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Category: UX Design
Quality articles on usability, information architecture, interaction design and other user experience (UX) related topics – for digital (Web, mobile, applications, software) and physical products. Through these articles, experts and professionals share with you their valuable ideas, practical tips, useful guidelines, recommended best practices and great case studies. Curated by Chui Chui Tan. Subscribe to the RSS-Feed.
A common mistake with localized websites is considering the translated content to be just another version of the pages in the original language. Translation isn’t everything. Of course, for the user it’s all about the content: Is the content relevant and understandable and in line with the user’s cultural context?
From a commercial point of view, when you decide to create and maintain a multilingual website, you have to consider many more points than just translation. We’ll explore some of the issues to think about when localizing a website.
Jeffrey Zeldman once said, “Usability is like love. You have to care, you have to listen, and you have to be willing to change. You’ll make mistakes along the way, but that’s where growth and forgiveness come in.” If you think of design as a tool it becomes a much more powerful skill set and by putting the user first you can transform your product into something truly remarkable.
This article will be an introdrction to the human-centered design process. I’ll tell a personal story in which I built a challenged family member a device to help them communicate more efficient and effortlessly and I’ll share lessons I learned from the failures and successes along the way.
What you say in a user experience matters. How you say it matters equally. The way you frame communication, or how you say something, could be extremely effective at persuading people to start using your product (or to use it more).
So, how do you frame messages effectively? This article explains how design teams can do so in a way that resonates with their users.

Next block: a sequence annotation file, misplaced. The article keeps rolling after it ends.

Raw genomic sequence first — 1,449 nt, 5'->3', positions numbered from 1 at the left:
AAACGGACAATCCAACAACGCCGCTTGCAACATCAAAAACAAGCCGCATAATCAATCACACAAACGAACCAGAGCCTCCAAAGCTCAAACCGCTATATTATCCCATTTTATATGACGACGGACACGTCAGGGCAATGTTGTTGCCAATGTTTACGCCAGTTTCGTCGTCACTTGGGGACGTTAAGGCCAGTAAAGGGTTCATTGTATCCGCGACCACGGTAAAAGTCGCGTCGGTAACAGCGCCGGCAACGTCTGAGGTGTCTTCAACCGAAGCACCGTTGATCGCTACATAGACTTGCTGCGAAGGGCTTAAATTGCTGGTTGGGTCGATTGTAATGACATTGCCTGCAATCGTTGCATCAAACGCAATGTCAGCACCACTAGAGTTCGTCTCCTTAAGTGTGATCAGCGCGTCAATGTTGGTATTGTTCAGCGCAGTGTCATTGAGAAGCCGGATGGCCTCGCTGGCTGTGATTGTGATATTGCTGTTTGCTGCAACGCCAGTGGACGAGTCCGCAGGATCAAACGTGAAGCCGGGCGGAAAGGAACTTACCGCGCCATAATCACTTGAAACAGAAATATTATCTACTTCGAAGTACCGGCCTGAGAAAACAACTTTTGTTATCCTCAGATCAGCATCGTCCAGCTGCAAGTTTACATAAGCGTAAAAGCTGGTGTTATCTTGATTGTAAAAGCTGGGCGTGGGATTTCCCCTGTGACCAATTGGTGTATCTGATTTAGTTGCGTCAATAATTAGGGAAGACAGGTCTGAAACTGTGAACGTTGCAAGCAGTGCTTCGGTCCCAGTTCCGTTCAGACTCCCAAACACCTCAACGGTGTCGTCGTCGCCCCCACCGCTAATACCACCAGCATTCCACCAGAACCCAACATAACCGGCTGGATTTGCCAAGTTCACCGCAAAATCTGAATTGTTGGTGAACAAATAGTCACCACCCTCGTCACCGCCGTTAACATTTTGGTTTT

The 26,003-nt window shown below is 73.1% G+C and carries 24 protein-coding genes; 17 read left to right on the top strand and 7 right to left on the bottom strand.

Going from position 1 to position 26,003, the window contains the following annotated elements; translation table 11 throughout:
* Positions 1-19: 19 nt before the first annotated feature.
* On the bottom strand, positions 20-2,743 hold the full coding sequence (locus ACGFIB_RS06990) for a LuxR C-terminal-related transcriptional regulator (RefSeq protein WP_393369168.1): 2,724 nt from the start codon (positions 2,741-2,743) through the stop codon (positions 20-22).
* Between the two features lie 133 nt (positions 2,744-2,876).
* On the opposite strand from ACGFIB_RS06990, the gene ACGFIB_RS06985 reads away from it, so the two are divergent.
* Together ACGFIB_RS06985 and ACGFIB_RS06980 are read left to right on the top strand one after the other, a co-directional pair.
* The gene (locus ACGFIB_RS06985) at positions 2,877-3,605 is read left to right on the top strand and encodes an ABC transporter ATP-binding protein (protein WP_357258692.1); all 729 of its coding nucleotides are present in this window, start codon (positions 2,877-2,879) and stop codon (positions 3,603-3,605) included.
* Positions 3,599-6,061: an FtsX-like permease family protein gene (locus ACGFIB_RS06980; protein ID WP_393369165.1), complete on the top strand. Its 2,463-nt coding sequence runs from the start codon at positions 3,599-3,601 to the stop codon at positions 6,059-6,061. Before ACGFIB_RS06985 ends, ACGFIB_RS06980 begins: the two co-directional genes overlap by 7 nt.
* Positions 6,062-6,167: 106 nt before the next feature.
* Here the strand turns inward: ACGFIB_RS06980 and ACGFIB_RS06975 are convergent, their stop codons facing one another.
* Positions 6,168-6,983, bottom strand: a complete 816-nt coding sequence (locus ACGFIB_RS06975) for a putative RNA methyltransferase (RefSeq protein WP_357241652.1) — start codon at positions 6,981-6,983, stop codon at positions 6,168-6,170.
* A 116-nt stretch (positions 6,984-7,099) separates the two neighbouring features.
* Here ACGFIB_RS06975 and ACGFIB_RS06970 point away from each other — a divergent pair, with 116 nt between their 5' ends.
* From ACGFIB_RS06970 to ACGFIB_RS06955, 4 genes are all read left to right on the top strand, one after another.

User testing is hard. In the world of agile software development, there's a constant pressure to iterate, iterate, iterate. It's difficult enough to find time to design, let alone get regular feedback from real users.
For many of us, the idea of doing formal user testing, is a formidable challenge. There are many reasons why: you don't have enough lead time; you can't find enough participants, or the right type of participant; you can't convince your boss to spend the money.
In March 2014, the Baymard Institute, a web research company based in the UK, reported that 67.91% of online shopping carts are abandoned. An abandonment means that a customer has visited a website, browsed around, added one or more products to their cart and then left without completing their purchase. A month later in April 2014, Econsultancy stated that global retailers are losing $3 trillion (USD) in sales every year from abandoned carts.
Clearly, reducing the number of abandoned carts would lead to higher store revenue — the goal of every online retailer. The question then becomes how can we, as designers and developers, help convert these “warm leads” into paying customers for our clients?
When you browse your favorite website or check the latest version of your product on your device of choice, take a moment to look at it differently. Step back from the screen. Close your eyes slightly so that your vision is a bit clouded by your eyelashes. Can you still see and use the website? Are you able to read the labels, fields, buttons, navigation and small footer text? Can you imagine how someone who sees differently would read and use it?
In this article, I’ll share one aspect of design accessibility: making sure that the look and feel (the visual design of the content) are sufficiently inclusive of differently sighted users.
Information architecture (IA) is one of those buzzwords you’ve probably heard before. It refers to the organization of the information on your website and how it all fits together. When planning your IA, involve users of your website in the process as soon as you can.
In this article, we’ll discuss card sorting, a tried and true technique for doing just that. We’ll go through some practical tips for running a card-sorting session, and also cover some examples.
Designer Paul Rand once said, “An understanding of man's intrinsic needs, and of the necessity to search for a climate in which those needs could be realized, is fundamental to the education of the designer.” Prototyping helps us to unveil and explore these human needs, opening the door to insightful interaction and more empathetic design solutions.
Low-fidelity prototypes, in particular, are rough representations of concepts that help us to validate those concepts early on in the design process. Throughout this article, we will look at some of the features that make low-fidelity prototyping a unique tool to radically improve your work and to build an environment in which users’ needs can be truly realized.
As mobile designers, we have a stark decision to make: do we spend time learning new tools and changing our design processes to create our own transitional interfaces, or are the tools that we've been using good enough? There's an old writing adage that advises writers, whenever possible, to “show, don't tell” when bringing characters to life. The goal is to reveal the story through the character’s experiences instead of the author’s.
When designing mobile products, we share a similar burden. Dammed up inside our heads are creative waterfalls of fresh interactions, transitions, and animations. But how are we supposed to communicate them to our teams, our developers? How do we get them out of our heads? Through a game of charades?